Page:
In fact, taking action that benefits others, no matter how small or large, is probably one of the best things you can do.
For example, I think many of us have a tendency – I know I do – to walk past the dozens of homeless people I see on the streets in my city every day and try and pretend we don’t see them. They’re standing with hand-written cardboard signs at stoplights, or camped in groups under overpasses, or shuffling aimless down the street. It’s easy to keep walking and ignore them and not even think of them as humans. But when you do take a few moments and offer a few dollars and a smile, it counts. Certainly, to them, and hopefully to you.
The COVID-19 Pandemic will permanently change the world. We don’t know how all those changes will affect us, or what the changes will be. Finding a way to be open to helping people through the long slog is one of the most important things we can do to get through it. And we will get through.
No matter how long it takes.
Working from home these days, but still having to attend virtual meetings? Been there, done that. In fact, I’ve used Zoom to record interviews for my vlog/podcast for nearly four years. It’s not always perfect, in fact, usually far from it. But you can do a few things to make it much better, both for yourself and other meeting attendees.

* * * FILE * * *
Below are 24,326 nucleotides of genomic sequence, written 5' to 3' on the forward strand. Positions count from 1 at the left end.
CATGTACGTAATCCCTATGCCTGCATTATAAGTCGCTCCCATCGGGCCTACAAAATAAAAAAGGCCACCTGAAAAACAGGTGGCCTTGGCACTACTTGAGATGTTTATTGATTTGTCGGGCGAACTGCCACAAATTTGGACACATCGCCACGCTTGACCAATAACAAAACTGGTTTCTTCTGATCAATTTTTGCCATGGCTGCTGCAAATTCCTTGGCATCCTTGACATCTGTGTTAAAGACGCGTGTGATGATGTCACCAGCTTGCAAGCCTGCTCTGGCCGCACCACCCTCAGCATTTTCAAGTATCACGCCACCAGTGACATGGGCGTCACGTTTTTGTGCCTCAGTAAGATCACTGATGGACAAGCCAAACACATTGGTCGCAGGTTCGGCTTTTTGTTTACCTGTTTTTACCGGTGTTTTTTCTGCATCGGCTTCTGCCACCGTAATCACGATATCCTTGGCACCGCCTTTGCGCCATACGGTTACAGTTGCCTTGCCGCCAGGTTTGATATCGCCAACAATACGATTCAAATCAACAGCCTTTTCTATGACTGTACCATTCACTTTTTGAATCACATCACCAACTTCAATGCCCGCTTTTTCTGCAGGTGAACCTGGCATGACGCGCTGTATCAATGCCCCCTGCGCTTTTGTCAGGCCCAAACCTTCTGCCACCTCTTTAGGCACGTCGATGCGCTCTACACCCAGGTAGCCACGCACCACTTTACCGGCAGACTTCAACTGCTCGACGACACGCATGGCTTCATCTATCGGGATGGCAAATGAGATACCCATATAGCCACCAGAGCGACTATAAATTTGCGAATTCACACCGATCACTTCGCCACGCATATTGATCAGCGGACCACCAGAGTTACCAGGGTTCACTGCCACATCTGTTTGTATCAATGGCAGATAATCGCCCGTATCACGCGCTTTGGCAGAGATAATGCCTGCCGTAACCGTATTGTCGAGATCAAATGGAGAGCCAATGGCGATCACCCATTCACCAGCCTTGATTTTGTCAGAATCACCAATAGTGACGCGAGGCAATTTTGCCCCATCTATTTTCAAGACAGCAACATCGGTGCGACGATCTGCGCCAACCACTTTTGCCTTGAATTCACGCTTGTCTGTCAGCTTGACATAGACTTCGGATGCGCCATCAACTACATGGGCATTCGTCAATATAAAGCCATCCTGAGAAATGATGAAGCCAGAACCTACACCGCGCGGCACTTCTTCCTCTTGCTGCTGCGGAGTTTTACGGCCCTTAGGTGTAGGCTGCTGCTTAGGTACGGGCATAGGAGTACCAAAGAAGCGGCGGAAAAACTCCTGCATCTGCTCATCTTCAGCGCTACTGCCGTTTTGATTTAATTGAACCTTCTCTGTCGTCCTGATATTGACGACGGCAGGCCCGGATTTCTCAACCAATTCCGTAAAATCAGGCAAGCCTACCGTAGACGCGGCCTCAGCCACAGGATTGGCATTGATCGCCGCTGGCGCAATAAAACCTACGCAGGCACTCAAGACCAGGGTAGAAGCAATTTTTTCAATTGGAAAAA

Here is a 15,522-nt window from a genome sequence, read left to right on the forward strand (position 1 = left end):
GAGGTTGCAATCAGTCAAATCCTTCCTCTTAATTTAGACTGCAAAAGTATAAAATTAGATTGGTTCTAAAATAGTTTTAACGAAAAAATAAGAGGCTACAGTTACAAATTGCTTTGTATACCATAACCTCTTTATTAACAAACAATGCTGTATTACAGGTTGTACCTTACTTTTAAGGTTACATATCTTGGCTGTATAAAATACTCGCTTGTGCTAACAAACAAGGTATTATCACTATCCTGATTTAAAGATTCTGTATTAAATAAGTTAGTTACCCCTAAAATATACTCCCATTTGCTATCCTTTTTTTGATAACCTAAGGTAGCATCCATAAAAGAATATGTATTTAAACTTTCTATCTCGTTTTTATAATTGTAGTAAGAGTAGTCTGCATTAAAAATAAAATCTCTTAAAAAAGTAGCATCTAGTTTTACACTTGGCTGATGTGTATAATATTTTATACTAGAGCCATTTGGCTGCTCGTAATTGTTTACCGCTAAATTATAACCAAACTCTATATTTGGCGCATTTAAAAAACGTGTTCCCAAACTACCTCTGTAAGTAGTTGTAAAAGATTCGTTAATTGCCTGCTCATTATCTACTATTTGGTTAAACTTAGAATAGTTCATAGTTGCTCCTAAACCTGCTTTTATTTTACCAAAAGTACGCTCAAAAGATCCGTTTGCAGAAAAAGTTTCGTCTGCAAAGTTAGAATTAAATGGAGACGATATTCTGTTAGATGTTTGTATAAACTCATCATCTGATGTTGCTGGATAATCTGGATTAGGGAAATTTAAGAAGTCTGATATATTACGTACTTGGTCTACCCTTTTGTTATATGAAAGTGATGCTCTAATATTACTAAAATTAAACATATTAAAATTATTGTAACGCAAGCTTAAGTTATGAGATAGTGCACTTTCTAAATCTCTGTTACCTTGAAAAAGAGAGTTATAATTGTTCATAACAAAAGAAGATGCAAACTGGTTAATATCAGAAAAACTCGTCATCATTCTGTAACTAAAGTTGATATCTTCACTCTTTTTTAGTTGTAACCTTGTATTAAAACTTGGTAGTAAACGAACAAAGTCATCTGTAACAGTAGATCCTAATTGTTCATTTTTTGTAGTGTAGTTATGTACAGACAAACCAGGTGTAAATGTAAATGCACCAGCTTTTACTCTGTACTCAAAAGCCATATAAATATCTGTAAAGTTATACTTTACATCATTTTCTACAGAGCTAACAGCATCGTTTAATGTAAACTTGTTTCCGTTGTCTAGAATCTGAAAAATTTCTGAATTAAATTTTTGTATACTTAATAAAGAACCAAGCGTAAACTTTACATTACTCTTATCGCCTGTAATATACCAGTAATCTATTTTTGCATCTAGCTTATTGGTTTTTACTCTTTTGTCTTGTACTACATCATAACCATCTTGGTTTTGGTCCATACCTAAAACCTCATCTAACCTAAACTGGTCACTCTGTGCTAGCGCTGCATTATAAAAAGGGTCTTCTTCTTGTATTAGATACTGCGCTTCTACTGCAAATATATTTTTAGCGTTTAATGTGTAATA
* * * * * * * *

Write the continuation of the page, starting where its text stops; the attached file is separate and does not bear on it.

One on one meetings
These are the simplest, as you might imagine. The main goal is to have a well-lit image and to have sound that is easy to understand.
Video: lighting is probably not critical on small intimate meetings. Not a big deal. But if you want better lighting, experiment. Some people like to go all out and purchase lights, such as ring lights, and get a green screen for a background so they can put up a fantastic scene behind them. Not that important. Cool, maybe, but in a sense it’s a distraction. Natural light usually works best, unless its backlight. If you are sitting in front of a window with daylight coming through, and your face is not well-lit, your meeting guest will see you almost as a silhouette. Close the blinds and get some light on your face.